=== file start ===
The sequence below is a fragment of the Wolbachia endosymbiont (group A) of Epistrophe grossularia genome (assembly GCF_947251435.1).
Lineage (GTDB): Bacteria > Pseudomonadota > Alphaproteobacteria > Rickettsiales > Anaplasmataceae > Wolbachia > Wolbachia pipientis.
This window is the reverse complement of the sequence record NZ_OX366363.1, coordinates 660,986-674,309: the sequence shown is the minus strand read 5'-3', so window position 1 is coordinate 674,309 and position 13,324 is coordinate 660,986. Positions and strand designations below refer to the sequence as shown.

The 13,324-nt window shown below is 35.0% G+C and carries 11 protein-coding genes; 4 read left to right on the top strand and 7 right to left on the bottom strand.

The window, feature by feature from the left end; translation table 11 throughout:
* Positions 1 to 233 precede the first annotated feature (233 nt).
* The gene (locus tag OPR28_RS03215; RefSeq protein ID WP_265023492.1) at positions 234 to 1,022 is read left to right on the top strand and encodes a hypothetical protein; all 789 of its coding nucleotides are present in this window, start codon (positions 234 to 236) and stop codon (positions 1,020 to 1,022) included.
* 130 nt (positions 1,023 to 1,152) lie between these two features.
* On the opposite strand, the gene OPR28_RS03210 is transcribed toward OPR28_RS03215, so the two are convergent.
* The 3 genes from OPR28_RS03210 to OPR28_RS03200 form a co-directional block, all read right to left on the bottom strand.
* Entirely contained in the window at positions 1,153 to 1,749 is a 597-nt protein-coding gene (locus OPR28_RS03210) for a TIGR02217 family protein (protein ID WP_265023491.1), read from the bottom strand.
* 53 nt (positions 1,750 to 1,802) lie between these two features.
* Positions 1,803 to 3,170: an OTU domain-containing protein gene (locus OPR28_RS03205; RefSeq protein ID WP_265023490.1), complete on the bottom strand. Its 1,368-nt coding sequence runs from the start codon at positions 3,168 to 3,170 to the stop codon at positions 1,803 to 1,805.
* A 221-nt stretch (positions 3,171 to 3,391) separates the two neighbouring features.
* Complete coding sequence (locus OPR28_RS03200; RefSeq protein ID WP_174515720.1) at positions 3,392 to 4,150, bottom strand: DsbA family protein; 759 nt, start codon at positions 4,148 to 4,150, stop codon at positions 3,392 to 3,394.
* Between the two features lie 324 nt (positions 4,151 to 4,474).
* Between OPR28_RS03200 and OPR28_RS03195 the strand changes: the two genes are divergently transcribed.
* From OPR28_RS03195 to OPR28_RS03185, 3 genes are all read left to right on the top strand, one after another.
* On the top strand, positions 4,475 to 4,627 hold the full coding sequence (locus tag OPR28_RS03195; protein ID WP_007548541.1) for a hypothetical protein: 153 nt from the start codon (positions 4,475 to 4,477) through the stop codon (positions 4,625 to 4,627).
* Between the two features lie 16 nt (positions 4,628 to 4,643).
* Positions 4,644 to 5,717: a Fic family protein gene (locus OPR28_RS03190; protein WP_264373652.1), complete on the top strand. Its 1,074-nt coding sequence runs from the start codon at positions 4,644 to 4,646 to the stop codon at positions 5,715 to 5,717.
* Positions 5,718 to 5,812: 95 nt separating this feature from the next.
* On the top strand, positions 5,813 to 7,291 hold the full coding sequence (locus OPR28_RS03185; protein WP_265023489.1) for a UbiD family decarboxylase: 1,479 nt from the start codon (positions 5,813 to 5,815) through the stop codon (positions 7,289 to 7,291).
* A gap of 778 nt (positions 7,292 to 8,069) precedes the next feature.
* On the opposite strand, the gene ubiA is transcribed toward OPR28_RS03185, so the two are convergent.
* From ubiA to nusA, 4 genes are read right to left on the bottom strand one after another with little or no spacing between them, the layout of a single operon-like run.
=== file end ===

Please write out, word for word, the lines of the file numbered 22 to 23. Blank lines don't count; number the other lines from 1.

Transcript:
* Positions 5,718 to 5,812: 95 nt separating this feature from the next.
* On the top strand, positions 5,813 to 7,291 hold the full coding sequence (locus OPR28_RS03185; protein WP_265023489.1) for a UbiD family decarboxylase: 1,479 nt from the start codon (positions 5,813 to 5,815) through the stop codon (positions 7,289 to 7,291).